Real-World Environmental Solutions by philanthropy

Katrina Jessoe
Katrina Jessoe

By Ashley Han

University of California, Davis, Associate Professor Katrina Jessoe’s work on energy and water conservation has a direct impact on many communities across California. Jessoe collaborates with water and electric utilities across the state including Burbank and Modesto to integrate her academic research into real-life environmental and economic decisions. Jessoe, who teaches courses on environmental economics and regulation in the Department of Agricultural and Resource Economics, is one of the 12 UC Davis faculty members to be named a 2018 Chancellor’s Fellow, an award funded by philanthropy that provides early-career faculty $25,000 to advance their research projects and other scholarly work.

“I want to ask academically interesting questions with important real-world implications,” Jessoe said. “When I partner with utilities, it forces my work to remain rooted in real world considerations.”

In one project, Burbank Water and Power collaborated with economists and engineers affiliated the UC Davis Center for Water and Energy Efficiency to look at the effect of water conservation programs on water, electricity and natural gas use. In one experiment, households were randomly assigned to a control group or a treatment where they received bimonthly home water reports comparing their water use to their neighbor’s. Results point to a common thread in Jessoe’s research: prices influence individual’s choices but non-price factors such as improved information, peer comparisons or attention also impact the choices people make.

“The interesting finding from this study was that home water reports that exclusively target water conservation led to a reduction in electricity use, particularly during hours when it’s most expensive to provide electricity,” Jessoe said. “We think there is a behavioral explanation for the electricity reduction; it’s not just a mechanical relationship between water and electricity use. We hypothesize that these home water reports act like a rubber band on people’s wrist, making conservation more front of mind.”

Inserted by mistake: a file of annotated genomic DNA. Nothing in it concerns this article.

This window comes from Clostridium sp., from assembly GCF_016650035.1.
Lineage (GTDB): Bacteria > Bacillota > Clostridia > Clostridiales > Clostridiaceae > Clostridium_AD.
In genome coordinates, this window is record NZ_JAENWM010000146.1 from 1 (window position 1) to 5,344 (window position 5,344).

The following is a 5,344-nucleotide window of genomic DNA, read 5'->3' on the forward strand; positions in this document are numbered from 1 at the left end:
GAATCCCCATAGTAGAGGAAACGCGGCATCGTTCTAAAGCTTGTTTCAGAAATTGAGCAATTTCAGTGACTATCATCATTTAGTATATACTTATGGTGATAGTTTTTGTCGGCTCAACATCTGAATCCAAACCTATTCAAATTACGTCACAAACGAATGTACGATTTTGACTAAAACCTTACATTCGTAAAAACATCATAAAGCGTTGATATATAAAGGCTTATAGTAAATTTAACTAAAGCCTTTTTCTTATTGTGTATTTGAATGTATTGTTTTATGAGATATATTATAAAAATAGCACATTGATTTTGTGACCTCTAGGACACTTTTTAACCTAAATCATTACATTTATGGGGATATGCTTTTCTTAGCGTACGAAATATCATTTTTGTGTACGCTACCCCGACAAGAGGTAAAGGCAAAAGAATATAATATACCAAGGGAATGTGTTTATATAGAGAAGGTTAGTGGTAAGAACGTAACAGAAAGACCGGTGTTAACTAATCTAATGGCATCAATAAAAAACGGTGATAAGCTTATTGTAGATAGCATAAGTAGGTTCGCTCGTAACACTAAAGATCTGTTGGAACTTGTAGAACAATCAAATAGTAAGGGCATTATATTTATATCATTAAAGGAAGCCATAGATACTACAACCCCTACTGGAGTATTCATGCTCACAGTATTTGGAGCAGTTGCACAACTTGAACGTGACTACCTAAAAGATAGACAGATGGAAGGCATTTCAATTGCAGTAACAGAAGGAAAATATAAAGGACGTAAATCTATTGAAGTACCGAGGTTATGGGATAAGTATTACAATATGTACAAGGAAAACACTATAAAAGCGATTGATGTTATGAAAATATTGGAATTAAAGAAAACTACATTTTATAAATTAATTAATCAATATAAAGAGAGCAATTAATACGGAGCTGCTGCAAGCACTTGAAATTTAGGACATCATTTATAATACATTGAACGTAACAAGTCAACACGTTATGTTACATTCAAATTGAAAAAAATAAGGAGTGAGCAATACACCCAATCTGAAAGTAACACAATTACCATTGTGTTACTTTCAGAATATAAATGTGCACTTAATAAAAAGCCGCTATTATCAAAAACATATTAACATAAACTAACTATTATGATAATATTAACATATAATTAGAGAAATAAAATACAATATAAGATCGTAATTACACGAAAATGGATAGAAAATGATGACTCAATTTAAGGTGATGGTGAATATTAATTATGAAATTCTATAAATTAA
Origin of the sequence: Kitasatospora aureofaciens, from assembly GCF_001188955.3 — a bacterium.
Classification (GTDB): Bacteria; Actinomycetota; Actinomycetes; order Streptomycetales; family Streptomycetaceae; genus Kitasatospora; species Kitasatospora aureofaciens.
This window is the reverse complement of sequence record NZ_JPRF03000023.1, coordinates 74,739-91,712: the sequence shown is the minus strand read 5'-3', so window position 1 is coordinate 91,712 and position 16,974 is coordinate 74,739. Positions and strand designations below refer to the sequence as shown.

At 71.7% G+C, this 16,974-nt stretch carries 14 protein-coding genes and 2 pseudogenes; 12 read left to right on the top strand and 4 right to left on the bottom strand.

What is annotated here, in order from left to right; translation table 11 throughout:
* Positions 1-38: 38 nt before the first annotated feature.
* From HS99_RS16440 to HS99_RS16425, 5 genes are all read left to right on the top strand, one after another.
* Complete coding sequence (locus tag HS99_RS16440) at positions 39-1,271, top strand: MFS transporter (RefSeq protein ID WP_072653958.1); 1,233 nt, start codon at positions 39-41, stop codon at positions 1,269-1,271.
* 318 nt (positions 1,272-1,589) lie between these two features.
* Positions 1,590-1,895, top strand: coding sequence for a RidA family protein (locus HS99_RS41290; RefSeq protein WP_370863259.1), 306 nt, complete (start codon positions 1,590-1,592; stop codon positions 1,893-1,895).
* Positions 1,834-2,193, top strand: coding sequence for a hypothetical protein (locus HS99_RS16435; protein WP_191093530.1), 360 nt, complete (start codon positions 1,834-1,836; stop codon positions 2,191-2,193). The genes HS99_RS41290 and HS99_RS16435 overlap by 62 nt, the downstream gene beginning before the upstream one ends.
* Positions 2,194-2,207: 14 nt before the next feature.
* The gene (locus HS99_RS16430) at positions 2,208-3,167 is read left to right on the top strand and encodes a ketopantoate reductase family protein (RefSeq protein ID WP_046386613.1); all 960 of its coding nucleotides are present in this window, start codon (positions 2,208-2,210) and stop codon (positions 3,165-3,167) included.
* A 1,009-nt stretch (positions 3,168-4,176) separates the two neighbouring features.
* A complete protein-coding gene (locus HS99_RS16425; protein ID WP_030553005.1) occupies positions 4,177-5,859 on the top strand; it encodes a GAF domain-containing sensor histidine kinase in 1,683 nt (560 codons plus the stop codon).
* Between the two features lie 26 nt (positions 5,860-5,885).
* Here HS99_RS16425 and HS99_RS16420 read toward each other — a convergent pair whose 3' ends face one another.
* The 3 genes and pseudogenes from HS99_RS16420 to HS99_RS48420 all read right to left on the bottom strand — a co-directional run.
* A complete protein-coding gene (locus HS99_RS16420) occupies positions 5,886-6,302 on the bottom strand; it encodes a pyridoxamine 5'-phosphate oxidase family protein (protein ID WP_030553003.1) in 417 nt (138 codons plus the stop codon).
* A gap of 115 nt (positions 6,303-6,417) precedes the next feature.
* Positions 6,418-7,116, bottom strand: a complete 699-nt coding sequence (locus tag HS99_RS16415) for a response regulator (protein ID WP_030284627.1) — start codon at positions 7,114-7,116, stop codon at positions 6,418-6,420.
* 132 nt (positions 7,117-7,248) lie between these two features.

In Modesto, Jessoe is working with Ph.D. student Natalie Popovich M.S. ’14 M.S. ’17 Ph.D. ’19 to investigate the effect of the city’s transition from fixed-cost pricing of water to volumetric pricing, which bills customers based on water use. In advance of the switch to volumetric pricing, customers had water meters installed and received water bills that informed them of new policy and what their bill would be under volumetric pricing compared to what it was under fixed-cost pricing. 

“We are knee deep in the analysis of this project, so our results are very preliminary, but we observe a huge dip in water use in the two months preceding the switch to volumetric pricing,” Jessoe said. “What we think is happening is that when people get information that tells them what their water bill would be under volumetric pricing, they start to make adjustments. Customers are responding to this information in anticipation of price switch.”

While Jessoe enjoys partnering with different cities to learn about what determines choices about electricity and water use, she said she equally loves teaching UC Davis students.

“Being a professor is the best job,” Jessoe said. “I get to do research that impacts the world, and my undergraduate students constantly impress me. I’m the one who gains the most from my relationships with students.”

Even in her classes, Jessoe uses real-world examples to show students firsthand how economics are applied to their everyday lives.

“This job, working with great people, teaching students and being part of a great university feels like winning the lottery.” Jessoe said. “So receiving the Chancellor Fellow was like the cherry on top of an already delicious sundae. It came as a complete surprise. The other recipients are so dynamite and impressive. I feel lucky to be considered in the mix.”